Athens 2004 - Series A coins
In August 2004, the Olympic Games returned to the country where they were born over 2,500 years ago, and to
Athens the city of their revival in 1896. Within the framework of the Olympic Coin Program, the Greek Mint
issued a series of commemorative coins, Gold and Silver, on which Greek history and heritage were engraved.
The total collection includes 18 coins (6 Gold and 12 Silver) which were released in 6 quarterly issues, each
consisting of 1 Gold and 2 Silver coins. The themes were selected by the Minister for the National Economy and
the Governor of the Bank of Greece, from a set of proposals presented
by a national technical and artistic committee.
||Series A||Series B||Series C
||Series D||Series E||Series F
The first series of Official Coins of the ATHENS 2004 Olympic Games was issued March 3, 2003. The coins can
be purchased individually, in sets of two silver coins and a complete set including all three coins, the gold
and the two silver ones. The collection will be completed with 5 more series.
On the large island of Crete, first inhabited in the Neolithic era around 6000 B.C., a glorious culture
developed that became known as the Minoan civilization (2600-1100 B.C.). The most glorious monument of
this civilization was the Palace of Minos at Knossos, which is the subject of the first gold coin of the
2004 Olympics. It was the administrative and economic center, while at the same time it also had a sacred
character. Beyond the architectural value of the palace, it is also noteworthy for its many well preserved
interior wall paintings depicting social life in the Minoan period. The famous wall painting "Taurokatharpsia"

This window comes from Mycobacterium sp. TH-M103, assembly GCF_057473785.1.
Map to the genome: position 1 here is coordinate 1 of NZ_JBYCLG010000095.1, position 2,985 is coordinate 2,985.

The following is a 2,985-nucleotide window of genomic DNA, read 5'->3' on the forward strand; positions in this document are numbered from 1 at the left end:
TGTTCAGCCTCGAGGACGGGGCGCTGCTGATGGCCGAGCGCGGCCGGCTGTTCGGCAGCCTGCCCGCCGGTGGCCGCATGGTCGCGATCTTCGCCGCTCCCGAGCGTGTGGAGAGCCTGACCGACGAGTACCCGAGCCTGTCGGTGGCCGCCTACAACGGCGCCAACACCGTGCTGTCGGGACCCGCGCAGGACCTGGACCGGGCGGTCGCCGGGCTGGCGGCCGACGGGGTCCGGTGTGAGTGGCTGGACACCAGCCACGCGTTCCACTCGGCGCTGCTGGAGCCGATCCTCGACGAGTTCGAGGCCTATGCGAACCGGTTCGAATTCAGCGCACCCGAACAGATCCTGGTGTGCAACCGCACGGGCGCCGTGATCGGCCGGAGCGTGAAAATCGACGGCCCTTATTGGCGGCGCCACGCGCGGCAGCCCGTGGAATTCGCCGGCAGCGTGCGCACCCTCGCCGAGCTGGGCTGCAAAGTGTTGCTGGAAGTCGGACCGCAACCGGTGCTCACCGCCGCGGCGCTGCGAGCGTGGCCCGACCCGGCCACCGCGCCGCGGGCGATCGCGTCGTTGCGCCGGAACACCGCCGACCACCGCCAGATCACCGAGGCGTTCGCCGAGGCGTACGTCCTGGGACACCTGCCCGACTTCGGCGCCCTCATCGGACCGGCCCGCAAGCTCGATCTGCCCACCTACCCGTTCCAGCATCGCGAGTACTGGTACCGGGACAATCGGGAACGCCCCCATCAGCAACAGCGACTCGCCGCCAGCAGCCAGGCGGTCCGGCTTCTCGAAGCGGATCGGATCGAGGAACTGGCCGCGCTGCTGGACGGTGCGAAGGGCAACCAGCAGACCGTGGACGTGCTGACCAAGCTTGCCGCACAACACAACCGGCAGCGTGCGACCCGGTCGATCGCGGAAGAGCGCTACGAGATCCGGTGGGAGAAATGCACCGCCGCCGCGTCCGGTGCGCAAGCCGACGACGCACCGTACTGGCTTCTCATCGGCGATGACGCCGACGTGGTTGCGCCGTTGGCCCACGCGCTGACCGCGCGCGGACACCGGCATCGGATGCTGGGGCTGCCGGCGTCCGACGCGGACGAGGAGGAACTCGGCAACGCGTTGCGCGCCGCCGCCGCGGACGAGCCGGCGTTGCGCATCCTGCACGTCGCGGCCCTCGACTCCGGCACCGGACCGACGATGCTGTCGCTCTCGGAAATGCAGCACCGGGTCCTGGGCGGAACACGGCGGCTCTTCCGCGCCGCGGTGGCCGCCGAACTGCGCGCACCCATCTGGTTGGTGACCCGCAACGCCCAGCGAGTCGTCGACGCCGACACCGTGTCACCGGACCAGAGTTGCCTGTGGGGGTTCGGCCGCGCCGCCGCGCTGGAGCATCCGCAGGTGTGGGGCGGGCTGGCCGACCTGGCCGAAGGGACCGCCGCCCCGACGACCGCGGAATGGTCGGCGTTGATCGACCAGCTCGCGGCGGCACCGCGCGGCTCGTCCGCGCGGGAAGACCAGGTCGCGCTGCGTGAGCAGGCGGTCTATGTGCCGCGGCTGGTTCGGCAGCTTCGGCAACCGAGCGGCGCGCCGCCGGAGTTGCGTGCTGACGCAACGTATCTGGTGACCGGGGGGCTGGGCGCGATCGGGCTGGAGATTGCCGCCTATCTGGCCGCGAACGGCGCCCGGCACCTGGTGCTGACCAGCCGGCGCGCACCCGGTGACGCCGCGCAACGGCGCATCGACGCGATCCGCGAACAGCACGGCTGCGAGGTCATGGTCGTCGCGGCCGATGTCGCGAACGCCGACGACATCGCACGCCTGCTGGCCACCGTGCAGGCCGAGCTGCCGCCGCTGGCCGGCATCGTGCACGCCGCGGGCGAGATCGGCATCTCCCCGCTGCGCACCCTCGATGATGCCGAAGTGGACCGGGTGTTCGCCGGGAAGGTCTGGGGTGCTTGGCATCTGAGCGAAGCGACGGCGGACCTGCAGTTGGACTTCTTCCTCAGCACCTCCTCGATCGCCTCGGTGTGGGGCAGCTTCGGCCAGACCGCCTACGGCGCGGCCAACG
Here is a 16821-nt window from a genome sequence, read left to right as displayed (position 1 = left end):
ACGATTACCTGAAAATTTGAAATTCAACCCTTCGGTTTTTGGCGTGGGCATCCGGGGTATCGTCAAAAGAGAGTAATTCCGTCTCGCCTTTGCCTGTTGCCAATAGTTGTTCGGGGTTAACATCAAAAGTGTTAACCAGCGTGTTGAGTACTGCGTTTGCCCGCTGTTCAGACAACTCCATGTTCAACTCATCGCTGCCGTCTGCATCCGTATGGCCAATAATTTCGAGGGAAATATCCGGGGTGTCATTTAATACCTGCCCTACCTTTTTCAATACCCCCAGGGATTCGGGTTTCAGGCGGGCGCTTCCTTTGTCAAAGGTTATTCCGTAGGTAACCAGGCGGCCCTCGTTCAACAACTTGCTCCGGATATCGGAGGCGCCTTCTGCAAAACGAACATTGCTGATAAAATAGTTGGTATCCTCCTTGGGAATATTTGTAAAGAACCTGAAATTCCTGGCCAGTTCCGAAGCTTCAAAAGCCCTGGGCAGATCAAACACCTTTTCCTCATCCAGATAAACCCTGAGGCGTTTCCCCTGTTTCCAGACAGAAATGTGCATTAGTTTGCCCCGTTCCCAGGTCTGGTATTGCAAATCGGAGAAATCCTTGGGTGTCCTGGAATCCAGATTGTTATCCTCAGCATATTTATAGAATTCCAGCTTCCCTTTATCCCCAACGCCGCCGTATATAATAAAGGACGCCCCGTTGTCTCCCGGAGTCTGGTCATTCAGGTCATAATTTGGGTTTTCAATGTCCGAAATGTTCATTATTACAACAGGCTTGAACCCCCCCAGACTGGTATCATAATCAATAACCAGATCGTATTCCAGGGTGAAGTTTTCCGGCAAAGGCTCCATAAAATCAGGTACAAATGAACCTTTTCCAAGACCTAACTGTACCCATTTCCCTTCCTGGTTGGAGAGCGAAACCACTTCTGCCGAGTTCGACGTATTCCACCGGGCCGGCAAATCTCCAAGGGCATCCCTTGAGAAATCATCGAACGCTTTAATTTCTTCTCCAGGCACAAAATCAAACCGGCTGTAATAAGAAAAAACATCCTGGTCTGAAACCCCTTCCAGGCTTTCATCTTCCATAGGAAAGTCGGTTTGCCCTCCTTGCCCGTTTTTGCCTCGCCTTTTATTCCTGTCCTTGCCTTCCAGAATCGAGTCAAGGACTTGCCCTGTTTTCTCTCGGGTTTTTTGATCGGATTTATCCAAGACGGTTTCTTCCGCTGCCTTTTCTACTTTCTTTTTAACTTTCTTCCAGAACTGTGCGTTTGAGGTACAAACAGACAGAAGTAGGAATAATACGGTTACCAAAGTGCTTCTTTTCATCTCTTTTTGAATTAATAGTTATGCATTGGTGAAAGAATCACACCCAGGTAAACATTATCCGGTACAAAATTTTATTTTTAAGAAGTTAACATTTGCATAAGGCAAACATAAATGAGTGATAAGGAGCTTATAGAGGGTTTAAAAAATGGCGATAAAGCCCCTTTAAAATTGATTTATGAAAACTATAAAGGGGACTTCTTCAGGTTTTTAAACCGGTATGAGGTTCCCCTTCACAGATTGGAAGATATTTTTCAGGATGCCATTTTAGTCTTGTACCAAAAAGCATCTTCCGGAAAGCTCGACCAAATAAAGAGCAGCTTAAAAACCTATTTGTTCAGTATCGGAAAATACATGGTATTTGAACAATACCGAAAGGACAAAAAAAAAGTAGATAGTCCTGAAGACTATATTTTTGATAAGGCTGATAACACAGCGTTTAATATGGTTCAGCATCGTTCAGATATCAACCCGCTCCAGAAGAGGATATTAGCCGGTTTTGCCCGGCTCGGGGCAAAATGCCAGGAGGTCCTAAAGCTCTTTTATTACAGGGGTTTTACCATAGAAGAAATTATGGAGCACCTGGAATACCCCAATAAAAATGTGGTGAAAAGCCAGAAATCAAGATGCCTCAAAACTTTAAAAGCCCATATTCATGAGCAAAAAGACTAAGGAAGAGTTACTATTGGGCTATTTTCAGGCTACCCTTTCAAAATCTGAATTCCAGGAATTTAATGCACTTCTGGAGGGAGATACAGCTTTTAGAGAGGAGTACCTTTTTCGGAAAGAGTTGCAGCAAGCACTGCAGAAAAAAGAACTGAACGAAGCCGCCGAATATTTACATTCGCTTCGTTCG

(bull vaulting) is preserved in the interior of the Palace and it may be considered the precursor of the
contests of the Classical and later periods. The contest of Taurokatharpsia involves executing a series
of somersaults and dangerous acrobatics on the back of a running bull
Athletics has its roots in ancient Greek history. Today Greeks still refer to Athletic events as classical
sports. Its first Olympic Games in 776 BC included a 192.2 m sprint known as the one stadium race
(equivalent to today's 200m sprint). During the first 13 Olympiads between 776 and 728 B.C. it was in fact
the only athletic event. In the composition a modern athlete figure appears in the foreground, shown in the
starting position, while in the background two ancient runners are carved in such way as to give the appearance
of a coin "worn" by time, a scene originally appearing on a black-figure vase of the 6th century B.C.
Disc throwing is one of the most "noble" sporting events, since it did not have
any direct connection with military exercises or farm work. It has remained virtually unchanged in the 28
centuries of its history, bearing therefore a significant historical tradition. In antiquity it formed part of the
pentathlon, and it required the athlete to bend his legs more, and not rotate his body as much as athletes do
today. In the composition a modern athlete in the foreground is seen in a half-turned position, while an ancient
discus thrower in the background has been captured in a lively bending motion, with the discus high above
his head, creating a vivid representation of the sport.